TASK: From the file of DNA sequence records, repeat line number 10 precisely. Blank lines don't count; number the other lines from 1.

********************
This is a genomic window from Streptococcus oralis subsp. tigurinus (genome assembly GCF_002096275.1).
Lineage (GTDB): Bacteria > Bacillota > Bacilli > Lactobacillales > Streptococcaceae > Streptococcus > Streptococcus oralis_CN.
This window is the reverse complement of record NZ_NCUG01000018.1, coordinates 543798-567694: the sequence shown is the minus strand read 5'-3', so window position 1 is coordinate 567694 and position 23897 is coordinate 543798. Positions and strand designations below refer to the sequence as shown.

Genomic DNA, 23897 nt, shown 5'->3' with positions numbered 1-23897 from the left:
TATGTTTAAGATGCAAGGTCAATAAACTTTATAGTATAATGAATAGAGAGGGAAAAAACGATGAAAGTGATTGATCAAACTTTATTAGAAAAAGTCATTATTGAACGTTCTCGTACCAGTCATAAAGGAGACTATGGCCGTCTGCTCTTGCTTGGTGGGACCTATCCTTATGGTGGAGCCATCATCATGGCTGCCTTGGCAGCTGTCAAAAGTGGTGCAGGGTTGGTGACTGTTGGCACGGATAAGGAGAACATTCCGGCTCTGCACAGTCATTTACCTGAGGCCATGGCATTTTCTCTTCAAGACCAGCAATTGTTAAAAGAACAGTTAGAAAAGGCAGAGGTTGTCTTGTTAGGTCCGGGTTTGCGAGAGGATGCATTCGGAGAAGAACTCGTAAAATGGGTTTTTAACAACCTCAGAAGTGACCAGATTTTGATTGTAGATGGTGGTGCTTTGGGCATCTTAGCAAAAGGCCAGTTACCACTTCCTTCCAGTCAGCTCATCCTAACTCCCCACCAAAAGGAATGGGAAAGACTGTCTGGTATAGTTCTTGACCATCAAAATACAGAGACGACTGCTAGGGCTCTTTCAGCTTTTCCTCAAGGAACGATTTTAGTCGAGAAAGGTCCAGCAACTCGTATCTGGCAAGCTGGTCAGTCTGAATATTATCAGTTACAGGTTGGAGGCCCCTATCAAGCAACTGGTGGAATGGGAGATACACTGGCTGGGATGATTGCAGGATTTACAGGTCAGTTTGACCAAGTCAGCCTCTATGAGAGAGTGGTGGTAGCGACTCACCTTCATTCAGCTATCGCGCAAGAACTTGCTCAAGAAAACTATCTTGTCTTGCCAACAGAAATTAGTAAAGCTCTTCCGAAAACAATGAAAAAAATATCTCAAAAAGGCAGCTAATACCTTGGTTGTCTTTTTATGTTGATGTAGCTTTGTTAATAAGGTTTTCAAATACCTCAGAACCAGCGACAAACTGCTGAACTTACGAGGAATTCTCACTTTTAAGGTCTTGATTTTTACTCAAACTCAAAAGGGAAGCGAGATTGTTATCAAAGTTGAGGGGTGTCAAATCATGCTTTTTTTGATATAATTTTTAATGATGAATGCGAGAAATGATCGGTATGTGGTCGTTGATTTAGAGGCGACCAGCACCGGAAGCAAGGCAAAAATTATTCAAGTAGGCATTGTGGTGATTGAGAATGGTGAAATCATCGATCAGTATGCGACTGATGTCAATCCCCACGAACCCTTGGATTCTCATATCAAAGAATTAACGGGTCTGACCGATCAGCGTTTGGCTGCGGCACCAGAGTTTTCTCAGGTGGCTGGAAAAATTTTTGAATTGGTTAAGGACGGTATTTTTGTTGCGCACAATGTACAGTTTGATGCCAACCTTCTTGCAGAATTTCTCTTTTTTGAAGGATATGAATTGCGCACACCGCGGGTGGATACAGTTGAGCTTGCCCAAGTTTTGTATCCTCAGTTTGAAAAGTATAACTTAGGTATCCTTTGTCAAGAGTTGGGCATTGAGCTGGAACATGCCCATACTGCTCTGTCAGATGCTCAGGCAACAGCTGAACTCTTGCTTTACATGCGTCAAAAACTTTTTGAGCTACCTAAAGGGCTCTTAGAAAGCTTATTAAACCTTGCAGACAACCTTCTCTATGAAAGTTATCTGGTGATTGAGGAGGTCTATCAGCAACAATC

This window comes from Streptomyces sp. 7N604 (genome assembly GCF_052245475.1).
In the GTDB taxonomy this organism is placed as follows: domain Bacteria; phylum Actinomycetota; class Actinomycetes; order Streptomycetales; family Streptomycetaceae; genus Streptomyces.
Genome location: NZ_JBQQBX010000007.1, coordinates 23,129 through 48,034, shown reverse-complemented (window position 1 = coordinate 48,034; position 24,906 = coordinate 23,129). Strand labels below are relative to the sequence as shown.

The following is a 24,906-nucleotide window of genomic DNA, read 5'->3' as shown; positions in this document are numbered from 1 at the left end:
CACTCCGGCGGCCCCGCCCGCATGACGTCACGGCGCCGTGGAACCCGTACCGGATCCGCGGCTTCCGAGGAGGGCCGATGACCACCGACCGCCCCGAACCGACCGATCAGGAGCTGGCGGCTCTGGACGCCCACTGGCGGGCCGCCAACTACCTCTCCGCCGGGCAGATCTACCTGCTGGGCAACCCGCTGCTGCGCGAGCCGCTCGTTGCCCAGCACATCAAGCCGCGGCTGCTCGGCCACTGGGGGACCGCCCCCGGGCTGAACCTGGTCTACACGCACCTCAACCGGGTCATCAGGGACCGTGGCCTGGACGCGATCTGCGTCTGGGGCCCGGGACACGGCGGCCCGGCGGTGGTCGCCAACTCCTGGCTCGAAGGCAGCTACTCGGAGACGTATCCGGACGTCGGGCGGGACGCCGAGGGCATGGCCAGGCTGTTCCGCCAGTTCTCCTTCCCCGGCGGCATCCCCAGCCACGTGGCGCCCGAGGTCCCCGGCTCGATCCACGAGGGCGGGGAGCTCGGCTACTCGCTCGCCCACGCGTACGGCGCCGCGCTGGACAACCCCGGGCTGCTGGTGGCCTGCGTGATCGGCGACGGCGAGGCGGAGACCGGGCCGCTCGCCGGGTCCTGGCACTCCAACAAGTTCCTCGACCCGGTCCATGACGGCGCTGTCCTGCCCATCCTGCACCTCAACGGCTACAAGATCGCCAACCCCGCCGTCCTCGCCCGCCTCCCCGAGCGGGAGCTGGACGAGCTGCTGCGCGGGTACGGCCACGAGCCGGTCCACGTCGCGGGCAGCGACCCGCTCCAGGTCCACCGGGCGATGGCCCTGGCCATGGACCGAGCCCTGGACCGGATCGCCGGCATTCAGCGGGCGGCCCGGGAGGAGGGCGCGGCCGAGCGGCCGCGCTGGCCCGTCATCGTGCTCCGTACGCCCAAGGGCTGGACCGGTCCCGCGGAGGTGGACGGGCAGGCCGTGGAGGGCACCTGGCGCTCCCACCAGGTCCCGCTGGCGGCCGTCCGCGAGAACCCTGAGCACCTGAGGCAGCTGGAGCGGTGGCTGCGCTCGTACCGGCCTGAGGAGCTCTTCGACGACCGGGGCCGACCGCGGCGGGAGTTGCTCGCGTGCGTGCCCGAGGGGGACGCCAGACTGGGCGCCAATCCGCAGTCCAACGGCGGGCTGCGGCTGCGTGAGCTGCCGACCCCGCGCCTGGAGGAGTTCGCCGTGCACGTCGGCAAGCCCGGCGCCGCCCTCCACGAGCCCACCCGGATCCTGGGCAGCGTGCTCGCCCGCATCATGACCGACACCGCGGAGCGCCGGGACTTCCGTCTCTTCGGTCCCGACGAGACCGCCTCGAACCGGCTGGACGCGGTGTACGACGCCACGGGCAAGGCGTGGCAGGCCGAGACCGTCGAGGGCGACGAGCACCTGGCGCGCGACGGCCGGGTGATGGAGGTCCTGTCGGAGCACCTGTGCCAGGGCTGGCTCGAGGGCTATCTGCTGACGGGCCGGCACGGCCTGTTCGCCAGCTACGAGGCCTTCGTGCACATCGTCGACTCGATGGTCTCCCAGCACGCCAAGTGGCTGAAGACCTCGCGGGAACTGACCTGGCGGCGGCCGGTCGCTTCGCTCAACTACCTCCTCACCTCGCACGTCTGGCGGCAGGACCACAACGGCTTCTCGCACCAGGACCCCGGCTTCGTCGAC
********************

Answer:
CACTCCGGCGGCCCCGCCCGCATGACGTCACGGCGCCGTGGAACCCGTACCGGATCCGCGGCTTCCGAGGAGGGCCGATGACCACCGACCGCCCCGAACCGACCGATCAGGAGCTGGCGGCTCTGGACGCCCACTGGCGGGCCGCCAACTACCTCTCCGCCGGGCAGATCTACCTGCTGGGCAACCCGCTGCTGCGCGAGCCGCTCGTTGCCCAGCACATCAAGCCGCGGCTGCTCGGCCACTGGGGGACCGCCCCCGGGCTGAACCTGGTCTACACGCACCTCAACCGGGTCATCAGGGACCGTGGCCTGGACGCGATCTGCGTCTGGGGCCCGGGACACGGCGGCCCGGCGGTGGTCGCCAACTCCTGGCTCGAAGGCAGCTACTCGGAGACGTATCCGGACGTCGGGCGGGACGCCGAGGGCATGGCCAGGCTGTTCCGCCAGTTCTCCTTCCCCGGCGGCATCCCCAGCCACGTGGCGCCCGAGGTCCCCGGCTCGATCCACGAGGGCGGGGAGCTCGGCTACTCGCTCGCCCACGCGTACGGCGCCGCGCTGGACAACCCCGGGCTGCTGGTGGCCTGCGTGATCGGCGACGGCGAGGCGGAGACCGGGCCGCTCGCCGGGTCCTGGCACTCCAACAAGTTCCTCGACCCGGTCCATGACGGCGCTGTCCTGCCCATCCTGCACCTCAACGGCTACAAGATCGCCAACCCCGCCGTCCTCGCCCGCCTCCCCGAGCGGGAGCTGGACGAGCTGCTGCGCGGGTACGGCCACGAGCCGGTCCACGTCGCGGGCAGCGACCCGCTCCAGGTCCACCGGGCGATGGCCCTGGCCATGGACCGAGCCCTGGACCGGATCGCCGGCATTCAGCGGGCGGCCCGGGAGGAGGGCGCGGCCGAGCGGCCGCGCTGGCCCGTCATCGTGCTCCGTACGCCCAAGGGCTGGACCGGTCCCGCGGAGGTGGACGGGCAGGCCGTGGAGGGCACCTGGCGCTCCCACCAGGTCCCGCTGGCGGCCGTCCGCGAGAACCCTGAGCACCTGAGGCAGCTGGAGCGGTGGCTGCGCTCGTACCGGCCTGAGGAGCTCTTCGACGACCGGGGCCGACCGCGGCGGGAGTTGCTCGCGTGCGTGCCCGAGGGGGACGCCAGACTGGGCGCCAATCCGCAGTCCAACGGCGGGCTGCGGCTGCGTGAGCTGCCGACCCCGCGCCTGGAGGAGTTCGCCGTGCACGTCGGCAAGCCCGGCGCCGCCCTCCACGAGCCCACCCGGATCCTGGGCAGCGTGCTCGCCCGCATCATGACCGACACCGCGGAGCGCCGGGACTTCCGTCTCTTCGGTCCCGACGAGACCGCCTCGAACCGGCTGGACGCGGTGTACGACGCCACGGGCAAGGCGTGGCAGGCCGAGACCGTCGAGGGCGACGAGCACCTGGCGCGCGACGGCCGGGTGATGGAGGTCCTGTCGGAGCACCTGTGCCAGGGCTGGCTCGAGGGCTATCTGCTGACGGGCCGGCACGGCCTGTTCGCCAGCTACGAGGCCTTCGTGCACATCGTCGACTCGATGGTCTCCCAGCACGCCAAGTGGCTGAAGACCTCGCGGGAACTGACCTGGCGGCGGCCGGTCGCTTCGCTCAACTACCTCCTCACCTCGCACGTCTGGCGGCAGGACCACAACGGCTTCTCGCACCAGGACCCCGGCTTCGTCGAC